If you’re not familiar with the unique challenges of building and renovating for rural conditions, it’s especially important to find a contractor who knows these areas and can advise you on the best moves to make.

Talk to your neighbors about how to minimize the impact on them

Many people move to the country because they want peace and quiet, and a home renovation down the road can be a rude awakening for neighbors who are suddenly listening to construction sounds every morning. Before you begin a remodel project, get together with your neighbors and discuss strategies for managing noise, waste and other necessary evils of remodeling.

Minimize subcontractor work where you can

When you’re choosing a contractor for your rural remodel, it’s usually better to go with one who uses fewer subcontractors.

Rural remodels are already a logistics challenge, and the more different contractors involved, the higher the chance that somebody won’t show up, a miscommunication will happen or things will otherwise go wrong.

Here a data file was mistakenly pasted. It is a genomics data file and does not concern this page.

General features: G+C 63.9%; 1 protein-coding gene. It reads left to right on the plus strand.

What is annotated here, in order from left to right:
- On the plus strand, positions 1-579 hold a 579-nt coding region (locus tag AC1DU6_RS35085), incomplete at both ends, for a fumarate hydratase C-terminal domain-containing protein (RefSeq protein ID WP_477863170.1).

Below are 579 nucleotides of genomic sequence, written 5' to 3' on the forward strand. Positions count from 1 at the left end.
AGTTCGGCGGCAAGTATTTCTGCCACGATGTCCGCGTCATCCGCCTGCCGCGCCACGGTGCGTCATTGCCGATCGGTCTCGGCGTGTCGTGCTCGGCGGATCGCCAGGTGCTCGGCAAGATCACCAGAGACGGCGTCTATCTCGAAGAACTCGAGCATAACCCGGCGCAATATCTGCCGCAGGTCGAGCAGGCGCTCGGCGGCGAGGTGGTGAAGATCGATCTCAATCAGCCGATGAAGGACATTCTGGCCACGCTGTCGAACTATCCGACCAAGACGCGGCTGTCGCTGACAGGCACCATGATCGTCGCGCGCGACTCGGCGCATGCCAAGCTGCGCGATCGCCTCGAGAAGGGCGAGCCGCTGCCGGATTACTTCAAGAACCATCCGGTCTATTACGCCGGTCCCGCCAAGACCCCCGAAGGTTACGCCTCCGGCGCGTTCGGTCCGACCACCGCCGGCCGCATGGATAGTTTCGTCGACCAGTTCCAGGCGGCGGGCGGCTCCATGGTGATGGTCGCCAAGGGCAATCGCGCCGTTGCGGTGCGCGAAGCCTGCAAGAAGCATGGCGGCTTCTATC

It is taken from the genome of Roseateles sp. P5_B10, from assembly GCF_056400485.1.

Using a contractor who does as much in-house work as possible helps reduce these risks.

Rural remodeling offers some great opportunities for greener building

Remodeling can be a great time to look at green building options for your rural property. Following basic remodeling best practices like choosing Energy Star-rated appliances and energy-efficient windows is key.

It’s also worth investigating options that you might not have in the suburbs, such as adding passive solar features or rooftop solar panels.

And whatever features you choose, it’s a good idea to consult your local environmental authorities (like a soil and water conservation department) to make sure your renovations are in line with eco-friendly principles.

Look for opportunities to use natural light

Using natural light in your house has a lot of great benefits. Letting in more of that great country sunlight will make your house more attractive to potential buyers, and it has upsides for you, too—it can reduce your energy bills, help you sleep better and may even be able to fight seasonal depression. One great tip to make natural light go farther? Add mirrors to your decor that reflect natural light into areas that it has a hard time reaching.